But they also said that Mr. Trump “denies the allegation” that his claims that he won the election were false. If that argument plays a central role in the trial, Republican senators could quickly find themselves painfully wedged between a conspiracy theory they fear could do lasting damage to their party and millions of their own voters who believe it.


    Mr. Trump’s response appeared to be somewhat hastily assembled after the former president shook up his legal team just 48 hours before the brief was due; the response, for example, was addressed to the “Unites States Senate.”


    In an interview later, Mr. Schoen pointed to another potential argument that could help Mr. Trump: that at least some of the Trump supporters who stormed the Capitol planned their attack in advance, suggesting that the former president was not the inciting force.


    “I have no reason to believe anyone involved with Trump was in the know,” he said of the violence that unfolded at the Capitol. Still, he conceded the heart of the defense would lie elsewhere.
    Source


    Trial Brief

    Trump's Defense Response

    Notably:



    He didn't even get lawyers successful enough to afford a modern spellchecker. He must be really confident that the facts are on his side to have put such a miserable effort into his defense.

    ------------

    edit: After reading his response, I think my favorite aspect is how he's going with the defense that he's not responsible for what he said because he believes he won the election, and he can't be tried for it because he knows he lost the election.
    Last edited by Wraith; 02-03-2021 at 06:18 AM.

  2. #2
    He might have a point on the suitability or constitutionality of an impeachment trial after he has already left office. But the trial is going ahead and other than that he really hasn't got a leg to stand on.
    Quote Originally Posted by Ominous Gamer View Post
    ℬeing upset is understandable, but be upset at yourself for poor planning, not at the world by acting like a spoiled bitch during an interview.

  3. #3
    Senior Member Flixy's Avatar
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    Quote Originally Posted by RandBlade View Post
    He might have a point on the suitability or constitutionality of an impeachment trial after he has already left office. But the trial is going ahead and other than that he really hasn't got a leg to stand on.
    There's precedent, right?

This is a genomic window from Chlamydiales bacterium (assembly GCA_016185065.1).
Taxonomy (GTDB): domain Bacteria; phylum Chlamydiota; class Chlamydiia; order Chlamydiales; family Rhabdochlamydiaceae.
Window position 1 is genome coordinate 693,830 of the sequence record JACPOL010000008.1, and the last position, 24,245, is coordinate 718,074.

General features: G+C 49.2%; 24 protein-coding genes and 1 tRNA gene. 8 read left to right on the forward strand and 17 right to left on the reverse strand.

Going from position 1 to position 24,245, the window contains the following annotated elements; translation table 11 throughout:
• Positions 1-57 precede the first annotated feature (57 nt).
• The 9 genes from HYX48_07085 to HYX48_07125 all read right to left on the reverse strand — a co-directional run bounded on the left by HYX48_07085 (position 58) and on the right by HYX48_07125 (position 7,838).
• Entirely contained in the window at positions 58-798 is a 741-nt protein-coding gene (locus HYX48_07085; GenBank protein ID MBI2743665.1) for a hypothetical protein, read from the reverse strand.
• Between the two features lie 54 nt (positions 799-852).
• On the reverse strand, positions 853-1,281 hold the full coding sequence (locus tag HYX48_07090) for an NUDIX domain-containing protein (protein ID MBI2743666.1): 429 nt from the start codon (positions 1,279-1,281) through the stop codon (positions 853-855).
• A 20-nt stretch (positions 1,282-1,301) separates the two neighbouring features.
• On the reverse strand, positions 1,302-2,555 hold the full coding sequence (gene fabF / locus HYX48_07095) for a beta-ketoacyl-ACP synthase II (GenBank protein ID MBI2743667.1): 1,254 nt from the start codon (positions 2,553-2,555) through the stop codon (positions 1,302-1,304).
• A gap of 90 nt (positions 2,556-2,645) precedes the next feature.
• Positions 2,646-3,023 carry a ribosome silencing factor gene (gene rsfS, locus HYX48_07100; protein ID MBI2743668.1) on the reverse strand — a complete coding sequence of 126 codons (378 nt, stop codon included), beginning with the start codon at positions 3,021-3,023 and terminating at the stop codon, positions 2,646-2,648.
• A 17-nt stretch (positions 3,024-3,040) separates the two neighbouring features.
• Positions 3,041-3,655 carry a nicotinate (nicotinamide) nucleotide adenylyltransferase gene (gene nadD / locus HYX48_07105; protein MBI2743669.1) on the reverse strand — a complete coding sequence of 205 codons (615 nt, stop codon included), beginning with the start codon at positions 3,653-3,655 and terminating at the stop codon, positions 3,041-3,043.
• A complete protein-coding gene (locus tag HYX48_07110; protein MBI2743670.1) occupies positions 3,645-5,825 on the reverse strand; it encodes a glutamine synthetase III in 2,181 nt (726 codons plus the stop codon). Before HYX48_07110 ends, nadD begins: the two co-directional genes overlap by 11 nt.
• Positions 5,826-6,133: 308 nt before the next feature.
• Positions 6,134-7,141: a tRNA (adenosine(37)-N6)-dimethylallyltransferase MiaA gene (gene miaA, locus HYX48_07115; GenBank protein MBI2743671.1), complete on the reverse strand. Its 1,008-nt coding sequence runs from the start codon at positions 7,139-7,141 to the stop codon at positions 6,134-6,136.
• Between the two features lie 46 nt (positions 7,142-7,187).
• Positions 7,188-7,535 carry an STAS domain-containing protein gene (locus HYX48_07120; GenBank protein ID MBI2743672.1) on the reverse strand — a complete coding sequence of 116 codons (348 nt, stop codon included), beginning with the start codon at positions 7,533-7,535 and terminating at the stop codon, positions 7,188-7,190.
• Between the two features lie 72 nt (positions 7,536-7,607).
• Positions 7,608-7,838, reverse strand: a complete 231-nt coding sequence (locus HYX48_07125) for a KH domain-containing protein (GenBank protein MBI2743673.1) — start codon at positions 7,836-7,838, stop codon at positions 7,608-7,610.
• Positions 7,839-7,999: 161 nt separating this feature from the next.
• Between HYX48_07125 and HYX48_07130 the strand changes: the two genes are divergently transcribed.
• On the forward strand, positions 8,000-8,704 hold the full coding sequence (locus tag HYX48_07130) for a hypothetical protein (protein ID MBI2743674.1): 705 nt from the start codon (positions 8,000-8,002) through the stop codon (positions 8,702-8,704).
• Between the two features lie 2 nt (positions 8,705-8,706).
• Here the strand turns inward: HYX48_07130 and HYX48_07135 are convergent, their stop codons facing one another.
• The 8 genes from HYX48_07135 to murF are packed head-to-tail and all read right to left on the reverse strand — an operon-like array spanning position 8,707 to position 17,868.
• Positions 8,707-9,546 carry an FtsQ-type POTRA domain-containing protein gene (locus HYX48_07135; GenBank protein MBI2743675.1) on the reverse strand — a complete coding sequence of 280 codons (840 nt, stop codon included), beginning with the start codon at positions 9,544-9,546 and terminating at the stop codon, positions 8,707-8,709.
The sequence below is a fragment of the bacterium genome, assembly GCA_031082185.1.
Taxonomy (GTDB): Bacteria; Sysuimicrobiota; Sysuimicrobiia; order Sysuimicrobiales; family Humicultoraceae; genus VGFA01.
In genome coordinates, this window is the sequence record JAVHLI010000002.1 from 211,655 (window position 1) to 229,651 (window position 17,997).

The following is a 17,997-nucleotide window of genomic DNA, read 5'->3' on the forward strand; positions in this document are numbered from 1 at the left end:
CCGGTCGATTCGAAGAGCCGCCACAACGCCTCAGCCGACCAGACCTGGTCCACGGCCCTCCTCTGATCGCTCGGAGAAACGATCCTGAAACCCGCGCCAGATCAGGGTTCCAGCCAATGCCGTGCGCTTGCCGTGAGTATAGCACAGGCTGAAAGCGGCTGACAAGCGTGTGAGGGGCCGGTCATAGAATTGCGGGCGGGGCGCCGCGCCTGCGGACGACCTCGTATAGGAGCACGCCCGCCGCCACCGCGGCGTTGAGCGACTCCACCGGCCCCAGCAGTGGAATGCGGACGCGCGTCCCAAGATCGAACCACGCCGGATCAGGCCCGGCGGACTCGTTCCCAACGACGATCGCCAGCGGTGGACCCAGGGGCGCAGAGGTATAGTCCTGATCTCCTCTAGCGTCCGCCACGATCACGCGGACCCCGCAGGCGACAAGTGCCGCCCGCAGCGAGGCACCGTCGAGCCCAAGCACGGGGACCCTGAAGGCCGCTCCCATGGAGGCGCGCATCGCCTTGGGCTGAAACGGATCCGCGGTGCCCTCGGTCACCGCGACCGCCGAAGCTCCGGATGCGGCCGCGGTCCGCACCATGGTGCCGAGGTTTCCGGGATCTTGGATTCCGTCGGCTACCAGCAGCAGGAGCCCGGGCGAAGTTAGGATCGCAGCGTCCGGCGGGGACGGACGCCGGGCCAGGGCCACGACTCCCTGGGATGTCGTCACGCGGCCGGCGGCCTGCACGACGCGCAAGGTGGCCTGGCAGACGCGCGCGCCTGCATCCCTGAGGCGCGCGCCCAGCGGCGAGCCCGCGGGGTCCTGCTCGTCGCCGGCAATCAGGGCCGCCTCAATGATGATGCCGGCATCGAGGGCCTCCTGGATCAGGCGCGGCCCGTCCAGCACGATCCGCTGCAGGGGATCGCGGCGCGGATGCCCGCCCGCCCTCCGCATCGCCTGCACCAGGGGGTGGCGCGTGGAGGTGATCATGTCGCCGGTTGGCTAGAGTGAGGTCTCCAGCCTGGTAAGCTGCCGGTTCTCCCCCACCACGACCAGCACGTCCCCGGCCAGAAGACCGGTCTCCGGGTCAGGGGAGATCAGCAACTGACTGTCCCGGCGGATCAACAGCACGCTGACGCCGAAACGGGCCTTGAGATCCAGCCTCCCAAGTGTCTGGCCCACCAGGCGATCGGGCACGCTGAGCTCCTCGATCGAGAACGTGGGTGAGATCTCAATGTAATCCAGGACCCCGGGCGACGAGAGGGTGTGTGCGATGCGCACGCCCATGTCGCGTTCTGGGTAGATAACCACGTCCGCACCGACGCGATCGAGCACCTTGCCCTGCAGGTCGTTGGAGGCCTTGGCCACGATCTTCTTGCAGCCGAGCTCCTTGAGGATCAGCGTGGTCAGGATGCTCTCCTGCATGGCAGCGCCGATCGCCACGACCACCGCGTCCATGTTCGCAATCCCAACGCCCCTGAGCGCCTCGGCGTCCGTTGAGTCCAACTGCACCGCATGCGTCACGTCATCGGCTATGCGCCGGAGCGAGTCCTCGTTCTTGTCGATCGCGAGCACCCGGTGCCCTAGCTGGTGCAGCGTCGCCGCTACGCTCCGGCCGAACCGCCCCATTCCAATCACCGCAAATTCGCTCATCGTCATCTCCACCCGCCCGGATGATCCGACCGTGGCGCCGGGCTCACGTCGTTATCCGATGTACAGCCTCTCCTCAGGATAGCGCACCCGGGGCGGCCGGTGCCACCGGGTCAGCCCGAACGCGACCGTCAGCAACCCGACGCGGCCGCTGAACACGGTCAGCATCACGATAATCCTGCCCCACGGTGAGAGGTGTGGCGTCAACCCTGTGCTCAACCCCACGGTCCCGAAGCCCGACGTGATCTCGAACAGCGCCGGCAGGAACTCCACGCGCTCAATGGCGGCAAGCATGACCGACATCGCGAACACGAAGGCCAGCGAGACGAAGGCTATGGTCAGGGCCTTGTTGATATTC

Keep on keepin' the beat alive!

  4. #4
    Quote Originally Posted by RandBlade View Post
    He might have a point on the suitability or constitutionality of an impeachment trial after he has already left office. But the trial is going ahead and other than that he really hasn't got a leg to stand on.
    It'll be a travesty if that defense works, but it's really the only one with any chance of working. If it does somehow work, then in any sane world that would imply that presidential immunity reaches an absolute end the moment the term is up, since there is no mechanism to strip it from him if you can't impeach a president after they've left office. In any sane world.

    I don't think it's an argument that should be allowed to work in Congress. If it's a valid one, then the only place to argue it would be in the place that has the sole power over matters of Constitutional interpretation: the Supreme Court. If it were tried there, and the R-appointed Judges didn't bend the knee, then I'm pretty confident the appeal would be ignored or decided against. Putting aside that we've already had a senatorial vote that decided that this was valid (historically, not Rand Paul's point of order), there's just too much stuff in the US government that would start to fall apart if it weren't valid. There are laws and rules around impeachment that would create a Kafkaesque scenario where anything the Senate does would break some rule or law, even if they do nothing. Worse, it would create a legal hole that the Executive branch could abuse to end any checks and balances against them.

    Relevant Text:
    Quote Originally Posted by Constitution
    Article I
    The House of Representatives ... shall have the sole Power of Impeachment.

    ...

    The Senate shall have the sole Power to try all Impeachments. When sitting for that Purpose, they shall be on Oath or Affirmation. When the President of the United States is tried, the Chief Justice shall preside: And no Person shall be convicted without the Concurrence of two thirds of the Members present.